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Journal of Environmental Biology

pISSN: 0254-8704 ; eISSN: 2394-0379 ; CODEN: JEBIDP

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    Abstract - Issue Jul 2021, 42 (4)                                     Back

nstantaneous and historical temperature effects on a-pinene

Effect of deficit irrigation on yield and water productivity of sunflower in East and South-eastern coastal plains of Odisha


P.K. Sahu1*, A.P. Sahu1, P.S. Brahmanand2, B. Panigrahi1, D.M. Das3, B.C. Sahoo1 and D.K. Swain4 

1SWCE, College of Agricultural Engineering and Technology, O.U.A.T, Bhubaneswar-751 003, India

2Agronomy, Indian Institute of Water Management, Bhubaneswar-751 023, India

3Agricultural Engineering, Krishi Vigyan Kendra, Gajapati-761 016, India

4ASM, Indian Institute of Technology, Kharagpur-721 302, India

*Corresponding Author Email :


Received: 17.02.2020                                                                 Revised: 26.06.2020                                                      Accepted: 14.12.2020




Aim: To study the effect of deficit irrigation on yield and water productivity of sunflower in East and South eastern coastal plains of Odisha.

Methodology: The present study on water productivity was undertaken using hybrid sunflower (Swathi: NSFH-145) with application of deficit irrigation having Management Allowable Deficit level of 20%, 40%, 60% and one farmers’ practice of 70% MAD level of irrigation. Growth attributes like leaf area Index, plant height, and head diameter were recorded at 20, 45, 65 and 80 days after sowing. Yield attributes like 1000 seed weight (test weight), above ground biomass and grain yield, were recorded after threshing.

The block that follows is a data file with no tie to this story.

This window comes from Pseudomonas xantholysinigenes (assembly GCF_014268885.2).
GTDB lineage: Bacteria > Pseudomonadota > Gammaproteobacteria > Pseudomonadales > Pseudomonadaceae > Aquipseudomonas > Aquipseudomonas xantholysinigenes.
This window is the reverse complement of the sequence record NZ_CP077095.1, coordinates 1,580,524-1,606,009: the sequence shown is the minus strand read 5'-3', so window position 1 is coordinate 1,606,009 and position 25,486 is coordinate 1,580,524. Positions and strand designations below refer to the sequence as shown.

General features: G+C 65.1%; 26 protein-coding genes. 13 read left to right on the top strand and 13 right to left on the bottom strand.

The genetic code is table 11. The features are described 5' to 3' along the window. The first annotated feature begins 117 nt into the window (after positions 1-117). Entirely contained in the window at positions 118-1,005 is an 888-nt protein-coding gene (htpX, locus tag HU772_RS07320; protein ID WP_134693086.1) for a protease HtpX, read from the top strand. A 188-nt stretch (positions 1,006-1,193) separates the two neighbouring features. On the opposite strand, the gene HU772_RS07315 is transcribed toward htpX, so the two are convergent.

Results: The growth, yield and water productivity of sunflower were significantly influenced by different irrigation levels. Irrigation scheduling at 20% MAD level showed the highest grain yield, while the lowest yield was obtained from the farmers’ practice. Irrigation at 60% MAD level showed the highest water productivity when compared with farmer’s practice as it produced the highest yield per unit quantity of water application of 0.85 kg m-3  and also produced the highest average benefit to cost ratio of 2.08.      

Interpretation: Taking the yield, water productivity and benefit-cost ratio into account, irrigation at 60% MAD level was found to be the best. However, irrigation at 50% to 60% MAD level may be suggested for growing sunflower under water scarce conditions in sandy loam soil for increasing water productivity.

Key words: Deficit irrigation, Maximum allowable depletion, Sunflower, Water productivity




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